Figure 11.5: Launching the Host Creation Wizard.
Figure 11.6: Setting the host name and user group settings.
Figure 11.7: Setting the isolated host name and user group settings.
Figure 11.8: The sample stock processes orchestration running on BizTalk Server 2004.
Figure 11.9: Creating the new virtual directory for the buy stocks Web service.
Figure 11.10: Specifying the location of the Web service files.
Figure 11.11: Creating the virtual directory for the .NET pricing Web service.
Figure 11.12: The orchestration designer, as shown in Visual Studio .NET 2003.
Figure 11.13: The incoming order port within the orchestration.
Figure 11.14: The outgoing port to the .NET pricing Web service.
Figure 11.15: The list of Web references used by the BizTalk Server project.
Figure 11.16: The Decision shape, used to branch based on the value of the order.
Figure 11.17: The call to the Java-based naming Web service.
Figure 11.18: The Decision shape used to determine whether the process is a purchase or sale.
Figure 11.19: A transform showing the mapping between an order and outgoing request.
Figure 11.20: The final, late-bound outgoing port.
Figure 11.21: Viewing the BizTalk Explorer within Visual Studio .NET.
Figure 11.22: Adding a new incoming port.
Figure 11.23: Configuring the details for the incoming port.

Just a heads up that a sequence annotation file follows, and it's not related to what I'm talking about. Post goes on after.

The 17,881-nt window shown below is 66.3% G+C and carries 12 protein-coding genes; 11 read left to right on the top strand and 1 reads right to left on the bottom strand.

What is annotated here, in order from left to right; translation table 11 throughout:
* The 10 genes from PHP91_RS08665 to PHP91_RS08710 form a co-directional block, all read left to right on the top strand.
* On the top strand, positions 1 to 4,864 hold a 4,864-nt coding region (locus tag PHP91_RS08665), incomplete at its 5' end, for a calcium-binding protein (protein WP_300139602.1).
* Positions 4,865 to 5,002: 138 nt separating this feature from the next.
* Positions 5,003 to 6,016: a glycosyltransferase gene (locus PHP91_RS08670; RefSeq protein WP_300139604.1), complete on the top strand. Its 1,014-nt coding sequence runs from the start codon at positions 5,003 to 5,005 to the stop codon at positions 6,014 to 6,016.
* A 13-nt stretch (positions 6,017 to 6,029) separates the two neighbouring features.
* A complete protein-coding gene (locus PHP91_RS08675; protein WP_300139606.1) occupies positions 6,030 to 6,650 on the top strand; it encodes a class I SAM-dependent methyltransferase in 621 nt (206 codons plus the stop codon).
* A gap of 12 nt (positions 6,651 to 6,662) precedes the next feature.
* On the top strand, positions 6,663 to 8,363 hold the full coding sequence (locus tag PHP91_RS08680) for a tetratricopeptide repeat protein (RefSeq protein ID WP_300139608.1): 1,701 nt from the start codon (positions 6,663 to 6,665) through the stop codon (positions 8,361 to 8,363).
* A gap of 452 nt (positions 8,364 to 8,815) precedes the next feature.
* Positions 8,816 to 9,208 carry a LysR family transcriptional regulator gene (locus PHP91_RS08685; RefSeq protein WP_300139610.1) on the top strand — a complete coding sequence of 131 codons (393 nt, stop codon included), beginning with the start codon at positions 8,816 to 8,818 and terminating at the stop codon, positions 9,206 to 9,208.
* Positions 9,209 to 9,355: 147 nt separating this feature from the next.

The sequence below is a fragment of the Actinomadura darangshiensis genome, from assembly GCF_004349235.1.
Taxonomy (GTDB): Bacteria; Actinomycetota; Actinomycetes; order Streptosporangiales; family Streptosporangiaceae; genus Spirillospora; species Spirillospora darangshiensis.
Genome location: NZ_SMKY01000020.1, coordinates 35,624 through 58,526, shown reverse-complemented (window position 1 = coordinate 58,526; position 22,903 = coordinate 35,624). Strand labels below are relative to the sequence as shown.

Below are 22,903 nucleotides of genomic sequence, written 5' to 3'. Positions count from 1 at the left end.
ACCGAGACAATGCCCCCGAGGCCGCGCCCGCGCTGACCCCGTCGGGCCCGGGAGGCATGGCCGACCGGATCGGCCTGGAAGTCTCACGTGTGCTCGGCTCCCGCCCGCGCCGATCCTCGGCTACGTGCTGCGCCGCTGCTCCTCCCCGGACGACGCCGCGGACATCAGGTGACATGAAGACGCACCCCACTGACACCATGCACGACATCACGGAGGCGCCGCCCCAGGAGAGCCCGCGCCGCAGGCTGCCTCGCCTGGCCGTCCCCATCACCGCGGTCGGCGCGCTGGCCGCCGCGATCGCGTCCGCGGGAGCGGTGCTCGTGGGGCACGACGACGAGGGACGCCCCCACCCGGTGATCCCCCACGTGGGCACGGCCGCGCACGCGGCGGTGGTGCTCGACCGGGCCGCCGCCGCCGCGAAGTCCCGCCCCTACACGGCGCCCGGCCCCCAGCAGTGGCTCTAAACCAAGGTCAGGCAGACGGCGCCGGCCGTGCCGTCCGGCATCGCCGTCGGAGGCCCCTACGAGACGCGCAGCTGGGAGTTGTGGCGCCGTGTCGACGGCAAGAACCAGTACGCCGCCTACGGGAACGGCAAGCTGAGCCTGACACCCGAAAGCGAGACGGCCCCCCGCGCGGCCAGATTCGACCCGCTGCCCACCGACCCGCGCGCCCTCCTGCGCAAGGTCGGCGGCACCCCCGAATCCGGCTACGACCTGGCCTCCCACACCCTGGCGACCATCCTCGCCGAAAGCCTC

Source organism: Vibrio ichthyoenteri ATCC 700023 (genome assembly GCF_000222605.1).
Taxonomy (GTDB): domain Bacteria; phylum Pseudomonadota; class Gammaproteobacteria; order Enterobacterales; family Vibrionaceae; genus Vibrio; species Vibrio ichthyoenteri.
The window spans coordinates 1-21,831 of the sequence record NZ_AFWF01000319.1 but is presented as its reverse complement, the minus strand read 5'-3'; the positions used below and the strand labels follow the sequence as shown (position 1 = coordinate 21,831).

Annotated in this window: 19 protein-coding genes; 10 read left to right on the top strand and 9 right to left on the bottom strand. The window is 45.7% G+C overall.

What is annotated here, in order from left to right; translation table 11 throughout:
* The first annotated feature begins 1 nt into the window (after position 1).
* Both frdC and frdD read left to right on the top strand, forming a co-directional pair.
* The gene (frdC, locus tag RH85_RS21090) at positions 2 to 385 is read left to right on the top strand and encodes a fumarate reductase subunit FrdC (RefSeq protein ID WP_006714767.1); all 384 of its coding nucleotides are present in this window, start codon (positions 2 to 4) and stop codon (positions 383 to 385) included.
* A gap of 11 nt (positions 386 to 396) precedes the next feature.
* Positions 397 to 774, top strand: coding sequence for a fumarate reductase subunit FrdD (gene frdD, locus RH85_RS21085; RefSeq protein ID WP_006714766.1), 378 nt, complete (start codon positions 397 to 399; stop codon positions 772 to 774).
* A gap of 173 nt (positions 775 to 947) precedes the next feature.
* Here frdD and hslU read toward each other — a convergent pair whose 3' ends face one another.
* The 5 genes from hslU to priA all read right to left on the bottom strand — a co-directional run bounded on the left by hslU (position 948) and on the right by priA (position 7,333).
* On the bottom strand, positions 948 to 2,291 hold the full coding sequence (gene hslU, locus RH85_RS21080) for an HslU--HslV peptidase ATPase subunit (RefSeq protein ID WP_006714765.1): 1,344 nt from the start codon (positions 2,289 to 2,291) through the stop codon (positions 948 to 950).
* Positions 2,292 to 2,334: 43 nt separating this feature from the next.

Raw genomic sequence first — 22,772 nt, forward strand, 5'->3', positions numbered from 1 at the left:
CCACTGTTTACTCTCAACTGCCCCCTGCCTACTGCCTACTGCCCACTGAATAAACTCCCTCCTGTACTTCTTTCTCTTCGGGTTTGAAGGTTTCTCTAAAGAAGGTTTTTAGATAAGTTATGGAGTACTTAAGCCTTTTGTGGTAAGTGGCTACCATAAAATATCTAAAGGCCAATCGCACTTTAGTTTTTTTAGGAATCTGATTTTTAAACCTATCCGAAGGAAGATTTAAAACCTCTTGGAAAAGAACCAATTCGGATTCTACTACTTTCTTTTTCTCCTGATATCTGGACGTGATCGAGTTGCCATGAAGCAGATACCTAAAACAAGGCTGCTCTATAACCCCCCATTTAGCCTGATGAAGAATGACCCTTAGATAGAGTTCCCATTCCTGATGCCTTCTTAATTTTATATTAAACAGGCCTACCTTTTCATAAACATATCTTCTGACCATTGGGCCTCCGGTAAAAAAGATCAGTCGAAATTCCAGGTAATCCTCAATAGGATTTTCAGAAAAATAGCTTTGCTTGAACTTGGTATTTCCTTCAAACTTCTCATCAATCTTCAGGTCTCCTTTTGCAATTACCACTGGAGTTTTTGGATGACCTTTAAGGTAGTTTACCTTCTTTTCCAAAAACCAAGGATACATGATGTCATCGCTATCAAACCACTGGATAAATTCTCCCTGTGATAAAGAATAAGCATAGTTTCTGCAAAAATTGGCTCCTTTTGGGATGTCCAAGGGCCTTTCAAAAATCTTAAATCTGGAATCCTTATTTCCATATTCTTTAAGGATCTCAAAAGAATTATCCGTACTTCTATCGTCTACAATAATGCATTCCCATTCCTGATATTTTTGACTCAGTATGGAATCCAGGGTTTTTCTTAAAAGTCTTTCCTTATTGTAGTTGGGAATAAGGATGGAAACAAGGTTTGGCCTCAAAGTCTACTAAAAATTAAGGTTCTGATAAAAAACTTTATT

Figure 11.24: Setting the folder properties for the FILE transport.
Figure 11.25: Configuring the details for the new Receive Location.
Figure 11.26: Creating a new send port.
Figure 11.27: Configuring the destination for the FILE transport.
Figure 11.28: Completing the configuration of the outgoing port.
Figure 11.29: Setting the properties for the outgoing port.
Figure 11.30: Launching the BizTalk Deployment Wizard and selecting an action.
Figure 11.31: Selecting the BizTalk Server database to perform the deployment.
Figure 11.32: Specifying the location of the BizTalk Server assembly and bindings file.
Figure 11.33: Checking the binding properties for the orchestration.
Figure 11.34: Checking the host properties for the orchestration.
Figure 11.35: Selecting dependencies and starting the orchestration.
Figure 11.36: The final confirmation of the order generated by the orchestration.
Chapter 12: Presentation Tier Interoperability
Figure 12.1: Replacing the J2EE presentation tier with ASP.NET.